From the very first time I met the precocious Ms. Flavia de Luce between the pages of The Sweetness at the Bottom of the Pie, I knew I had hit reader’s gold. Thrice the Brinded Cat Hath Mew’d is the latest in this series by Alan Bradley that keeps on giving.
In the previous book As Chimney Sweepers Come to Dust, I thoroughly enjoyed Flavia’s adventures at Miss Bodycote’s Female Academy in Toronto, but I kept wishing for her to be back at Bishop’s Lacey and Buckshaw Manor. In this book, my wish was granted.
Her return to England is marked by dark tidings–her father is unwell. Things are much changed at home, with her sisters largely ignoring her and with the general gloominess that hangs in the air. Flavia is only too glad then to go off on an errand for the vicar’s wife, and in true Flavia fashion, she promptly stumbles upon a dead body. And thereby hangs the tale!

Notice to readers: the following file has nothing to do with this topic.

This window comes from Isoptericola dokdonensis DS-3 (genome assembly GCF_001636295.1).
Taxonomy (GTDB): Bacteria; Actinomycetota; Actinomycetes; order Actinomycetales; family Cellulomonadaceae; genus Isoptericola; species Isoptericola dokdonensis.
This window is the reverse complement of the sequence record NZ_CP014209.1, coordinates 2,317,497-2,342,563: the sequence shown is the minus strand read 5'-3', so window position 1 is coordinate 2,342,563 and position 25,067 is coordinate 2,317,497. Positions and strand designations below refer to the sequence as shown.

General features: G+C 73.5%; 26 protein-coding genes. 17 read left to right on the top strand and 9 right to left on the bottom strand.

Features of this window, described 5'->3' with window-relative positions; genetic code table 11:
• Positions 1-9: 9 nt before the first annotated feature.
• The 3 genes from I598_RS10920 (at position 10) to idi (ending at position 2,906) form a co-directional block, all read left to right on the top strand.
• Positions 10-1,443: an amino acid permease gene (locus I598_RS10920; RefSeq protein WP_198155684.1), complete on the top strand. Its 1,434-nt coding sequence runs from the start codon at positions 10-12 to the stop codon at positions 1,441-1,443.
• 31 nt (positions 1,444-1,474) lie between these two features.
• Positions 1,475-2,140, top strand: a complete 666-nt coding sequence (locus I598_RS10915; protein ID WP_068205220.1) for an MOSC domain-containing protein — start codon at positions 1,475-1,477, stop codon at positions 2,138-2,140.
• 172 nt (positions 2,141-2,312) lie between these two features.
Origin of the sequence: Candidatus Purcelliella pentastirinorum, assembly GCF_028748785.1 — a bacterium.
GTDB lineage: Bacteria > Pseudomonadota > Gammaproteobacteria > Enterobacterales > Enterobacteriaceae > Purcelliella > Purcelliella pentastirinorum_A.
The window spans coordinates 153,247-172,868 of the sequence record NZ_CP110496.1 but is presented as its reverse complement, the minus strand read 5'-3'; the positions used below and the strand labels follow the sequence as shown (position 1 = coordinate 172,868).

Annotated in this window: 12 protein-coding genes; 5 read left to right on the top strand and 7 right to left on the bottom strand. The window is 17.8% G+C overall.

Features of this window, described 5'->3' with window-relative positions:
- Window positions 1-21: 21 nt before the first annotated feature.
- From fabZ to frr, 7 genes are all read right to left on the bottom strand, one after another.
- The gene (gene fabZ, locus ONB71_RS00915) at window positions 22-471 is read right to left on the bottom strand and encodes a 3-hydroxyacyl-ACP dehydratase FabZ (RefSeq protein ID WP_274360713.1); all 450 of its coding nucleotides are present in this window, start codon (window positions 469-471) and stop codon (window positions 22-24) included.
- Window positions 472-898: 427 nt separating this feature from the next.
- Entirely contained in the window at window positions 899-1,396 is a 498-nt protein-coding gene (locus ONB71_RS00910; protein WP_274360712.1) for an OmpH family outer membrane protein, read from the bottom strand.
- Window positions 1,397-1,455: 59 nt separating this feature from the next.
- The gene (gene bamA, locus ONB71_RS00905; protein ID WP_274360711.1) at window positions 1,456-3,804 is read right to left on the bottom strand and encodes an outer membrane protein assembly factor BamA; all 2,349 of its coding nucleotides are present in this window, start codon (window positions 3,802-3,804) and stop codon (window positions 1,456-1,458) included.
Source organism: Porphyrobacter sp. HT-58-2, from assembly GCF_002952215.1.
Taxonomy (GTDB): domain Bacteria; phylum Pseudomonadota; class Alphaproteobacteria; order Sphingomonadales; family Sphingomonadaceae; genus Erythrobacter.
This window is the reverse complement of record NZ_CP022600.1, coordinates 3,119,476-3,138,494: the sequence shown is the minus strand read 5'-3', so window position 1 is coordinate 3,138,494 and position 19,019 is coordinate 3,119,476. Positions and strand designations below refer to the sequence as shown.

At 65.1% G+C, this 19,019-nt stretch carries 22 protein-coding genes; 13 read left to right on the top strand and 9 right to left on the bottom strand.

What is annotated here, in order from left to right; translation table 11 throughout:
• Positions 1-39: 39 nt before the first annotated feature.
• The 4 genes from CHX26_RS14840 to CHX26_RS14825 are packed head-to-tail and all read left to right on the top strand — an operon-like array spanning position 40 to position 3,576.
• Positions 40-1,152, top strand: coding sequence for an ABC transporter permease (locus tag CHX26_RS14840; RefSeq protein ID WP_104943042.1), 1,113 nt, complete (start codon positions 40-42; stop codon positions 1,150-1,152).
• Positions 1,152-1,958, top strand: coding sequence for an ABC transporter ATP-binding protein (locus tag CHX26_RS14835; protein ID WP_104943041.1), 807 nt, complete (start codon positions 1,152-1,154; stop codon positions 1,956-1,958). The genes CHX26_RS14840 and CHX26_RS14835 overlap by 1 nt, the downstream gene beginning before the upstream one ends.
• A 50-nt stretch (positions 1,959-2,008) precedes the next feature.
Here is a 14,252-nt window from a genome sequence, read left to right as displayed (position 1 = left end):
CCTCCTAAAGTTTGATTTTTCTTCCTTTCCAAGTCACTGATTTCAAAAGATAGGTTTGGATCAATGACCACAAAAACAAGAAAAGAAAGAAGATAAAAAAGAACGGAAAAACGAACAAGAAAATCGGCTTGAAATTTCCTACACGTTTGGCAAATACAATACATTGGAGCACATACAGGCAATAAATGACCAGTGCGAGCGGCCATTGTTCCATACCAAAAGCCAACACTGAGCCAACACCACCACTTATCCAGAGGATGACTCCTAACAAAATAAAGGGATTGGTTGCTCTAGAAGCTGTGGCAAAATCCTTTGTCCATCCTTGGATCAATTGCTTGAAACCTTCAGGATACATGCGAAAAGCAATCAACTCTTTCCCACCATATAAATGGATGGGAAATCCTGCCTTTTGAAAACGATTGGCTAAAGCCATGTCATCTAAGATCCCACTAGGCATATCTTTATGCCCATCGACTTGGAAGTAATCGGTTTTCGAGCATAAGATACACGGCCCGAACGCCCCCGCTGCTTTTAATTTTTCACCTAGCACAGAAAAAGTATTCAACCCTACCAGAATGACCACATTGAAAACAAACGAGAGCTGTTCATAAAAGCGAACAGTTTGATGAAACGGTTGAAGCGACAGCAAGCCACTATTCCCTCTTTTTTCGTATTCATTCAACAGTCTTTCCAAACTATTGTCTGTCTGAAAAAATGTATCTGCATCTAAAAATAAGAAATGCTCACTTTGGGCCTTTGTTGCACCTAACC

One can really see Flavia growing up and gaining independence in this book as she ventures out to London on her own to investigate. And yet, there are moments of vulnerability that remind the reader that she is still a child. Her wit and humour are sharp and entertaining as ever. However, this book in my opinion, is a bit more dark and serious than the other books.
The series has been getting gradually darker in tone and feel, and this latest is the gloomiest of the lot. It is not easy to read it without being affected by the mood, and this, in spite of the mystery, makes it impossible to read in one sitting.
The curve ball cliffhanger ending certainly doesn’t offer the reader any reprieve. One can only wait for the next book in the series to know what Flavia and her near and dear ones will do. If the trajectory of the series, and Flavia’s character development through the series are any indication, The Grave’s a Fine and Private Place, promises to be a darker read, with Flavia truly coming into her own.
FTC disclaimer: I received an ARC of this book from the publisher via Netgalley in exchange for this honest review.